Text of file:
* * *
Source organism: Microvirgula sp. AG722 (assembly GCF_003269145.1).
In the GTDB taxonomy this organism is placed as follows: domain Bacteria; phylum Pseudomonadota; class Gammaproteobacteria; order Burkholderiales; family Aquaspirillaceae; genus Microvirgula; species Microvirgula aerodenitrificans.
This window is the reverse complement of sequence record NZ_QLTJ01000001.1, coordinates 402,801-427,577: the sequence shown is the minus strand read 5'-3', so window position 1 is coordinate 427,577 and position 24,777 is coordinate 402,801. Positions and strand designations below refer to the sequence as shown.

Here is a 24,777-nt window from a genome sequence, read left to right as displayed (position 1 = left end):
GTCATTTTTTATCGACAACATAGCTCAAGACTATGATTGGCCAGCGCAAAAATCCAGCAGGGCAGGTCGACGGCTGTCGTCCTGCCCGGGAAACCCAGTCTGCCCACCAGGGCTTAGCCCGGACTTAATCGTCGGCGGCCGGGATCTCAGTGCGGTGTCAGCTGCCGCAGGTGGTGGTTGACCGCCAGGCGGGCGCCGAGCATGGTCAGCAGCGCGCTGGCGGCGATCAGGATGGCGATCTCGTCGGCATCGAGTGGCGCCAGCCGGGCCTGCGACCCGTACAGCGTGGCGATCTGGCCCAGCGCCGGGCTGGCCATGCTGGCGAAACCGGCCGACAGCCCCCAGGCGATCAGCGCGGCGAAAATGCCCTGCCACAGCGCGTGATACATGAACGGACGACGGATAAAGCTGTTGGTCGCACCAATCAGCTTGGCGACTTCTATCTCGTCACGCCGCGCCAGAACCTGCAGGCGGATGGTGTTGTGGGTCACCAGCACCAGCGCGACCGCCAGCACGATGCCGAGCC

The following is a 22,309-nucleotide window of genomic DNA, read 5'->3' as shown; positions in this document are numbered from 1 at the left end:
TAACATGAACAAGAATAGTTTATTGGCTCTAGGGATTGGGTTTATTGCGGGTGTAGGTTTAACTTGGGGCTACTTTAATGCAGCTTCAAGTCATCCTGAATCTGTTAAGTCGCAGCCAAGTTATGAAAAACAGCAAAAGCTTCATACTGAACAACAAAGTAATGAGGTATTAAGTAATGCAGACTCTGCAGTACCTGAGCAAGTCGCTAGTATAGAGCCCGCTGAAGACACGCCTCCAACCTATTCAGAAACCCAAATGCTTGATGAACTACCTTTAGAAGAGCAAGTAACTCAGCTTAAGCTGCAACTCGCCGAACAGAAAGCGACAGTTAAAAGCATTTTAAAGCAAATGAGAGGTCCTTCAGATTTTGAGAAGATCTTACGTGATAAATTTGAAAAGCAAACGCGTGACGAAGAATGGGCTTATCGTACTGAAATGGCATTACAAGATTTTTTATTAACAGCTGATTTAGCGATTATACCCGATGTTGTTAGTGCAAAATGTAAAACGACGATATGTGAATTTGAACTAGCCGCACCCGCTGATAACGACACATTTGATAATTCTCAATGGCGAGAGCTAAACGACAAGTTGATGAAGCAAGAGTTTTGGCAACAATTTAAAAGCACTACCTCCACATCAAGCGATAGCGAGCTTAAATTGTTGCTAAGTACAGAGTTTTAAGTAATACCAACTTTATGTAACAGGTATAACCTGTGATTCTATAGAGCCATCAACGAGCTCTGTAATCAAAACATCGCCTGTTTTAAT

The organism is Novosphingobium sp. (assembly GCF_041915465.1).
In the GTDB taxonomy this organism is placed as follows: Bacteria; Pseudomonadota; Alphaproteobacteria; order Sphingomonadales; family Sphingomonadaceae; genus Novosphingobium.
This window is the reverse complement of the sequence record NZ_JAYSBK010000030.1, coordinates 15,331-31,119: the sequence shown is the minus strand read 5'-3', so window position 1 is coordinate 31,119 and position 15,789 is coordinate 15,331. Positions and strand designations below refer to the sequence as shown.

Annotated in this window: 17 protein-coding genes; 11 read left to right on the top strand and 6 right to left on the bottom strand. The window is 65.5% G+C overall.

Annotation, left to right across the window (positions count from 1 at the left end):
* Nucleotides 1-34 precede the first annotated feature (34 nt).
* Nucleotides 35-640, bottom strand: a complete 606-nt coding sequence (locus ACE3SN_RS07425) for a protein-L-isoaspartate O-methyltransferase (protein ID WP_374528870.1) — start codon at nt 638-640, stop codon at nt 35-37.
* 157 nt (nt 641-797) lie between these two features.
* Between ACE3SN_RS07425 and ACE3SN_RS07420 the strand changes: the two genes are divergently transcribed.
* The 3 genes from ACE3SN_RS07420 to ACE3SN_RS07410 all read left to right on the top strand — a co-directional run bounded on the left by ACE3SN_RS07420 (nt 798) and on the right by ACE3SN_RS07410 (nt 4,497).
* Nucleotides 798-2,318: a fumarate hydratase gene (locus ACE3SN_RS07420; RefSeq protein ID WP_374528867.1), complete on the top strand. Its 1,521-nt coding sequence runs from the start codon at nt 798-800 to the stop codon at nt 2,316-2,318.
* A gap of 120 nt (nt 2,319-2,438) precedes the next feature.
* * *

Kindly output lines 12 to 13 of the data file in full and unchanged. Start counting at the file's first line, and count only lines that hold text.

Annotation, left to right across the window (positions count from 1 at the left end):
* Nucleotides 1-34 precede the first annotated feature (34 nt).